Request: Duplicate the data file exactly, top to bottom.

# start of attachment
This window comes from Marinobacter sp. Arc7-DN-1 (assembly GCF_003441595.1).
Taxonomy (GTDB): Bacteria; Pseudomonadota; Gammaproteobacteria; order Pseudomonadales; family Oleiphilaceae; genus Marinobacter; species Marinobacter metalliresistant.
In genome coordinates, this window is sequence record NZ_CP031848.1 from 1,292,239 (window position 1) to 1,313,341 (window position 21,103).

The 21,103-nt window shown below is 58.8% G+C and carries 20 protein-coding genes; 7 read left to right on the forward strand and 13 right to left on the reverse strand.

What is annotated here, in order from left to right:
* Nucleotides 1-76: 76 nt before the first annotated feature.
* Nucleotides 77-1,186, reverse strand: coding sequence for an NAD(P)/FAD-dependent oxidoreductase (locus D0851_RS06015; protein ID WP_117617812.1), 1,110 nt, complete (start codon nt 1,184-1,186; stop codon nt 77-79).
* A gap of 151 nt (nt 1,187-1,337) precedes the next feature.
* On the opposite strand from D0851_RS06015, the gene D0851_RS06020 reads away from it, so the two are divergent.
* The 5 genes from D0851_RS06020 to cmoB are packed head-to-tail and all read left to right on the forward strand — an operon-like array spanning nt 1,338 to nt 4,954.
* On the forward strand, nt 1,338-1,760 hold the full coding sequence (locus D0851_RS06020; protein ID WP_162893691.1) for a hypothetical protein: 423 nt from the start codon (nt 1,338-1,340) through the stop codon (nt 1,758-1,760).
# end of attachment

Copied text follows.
This window comes from Marinobacter sp. Arc7-DN-1 (assembly GCF_003441595.1).
Taxonomy (GTDB): Bacteria; Pseudomonadota; Gammaproteobacteria; order Pseudomonadales; family Oleiphilaceae; genus Marinobacter; species Marinobacter metalliresistant.
In genome coordinates, this window is sequence record NZ_CP031848.1 from 1,292,239 (window position 1) to 1,313,341 (window position 21,103).

The 21,103-nt window shown below is 58.8% G+C and carries 20 protein-coding genes; 7 read left to right on the forward strand and 13 right to left on the reverse strand.

What is annotated here, in order from left to right:
* Nucleotides 1-76: 76 nt before the first annotated feature.
* Nucleotides 77-1,186, reverse strand: coding sequence for an NAD(P)/FAD-dependent oxidoreductase (locus D0851_RS06015; protein ID WP_117617812.1), 1,110 nt, complete (start codon nt 1,184-1,186; stop codon nt 77-79).
* A gap of 151 nt (nt 1,187-1,337) precedes the next feature.
* On the opposite strand from D0851_RS06015, the gene D0851_RS06020 reads away from it, so the two are divergent.
* The 5 genes from D0851_RS06020 to cmoB are packed head-to-tail and all read left to right on the forward strand — an operon-like array spanning nt 1,338 to nt 4,954.
* On the forward strand, nt 1,338-1,760 hold the full coding sequence (locus D0851_RS06020; protein ID WP_162893691.1) for a hypothetical protein: 423 nt from the start codon (nt 1,338-1,340) through the stop codon (nt 1,758-1,760).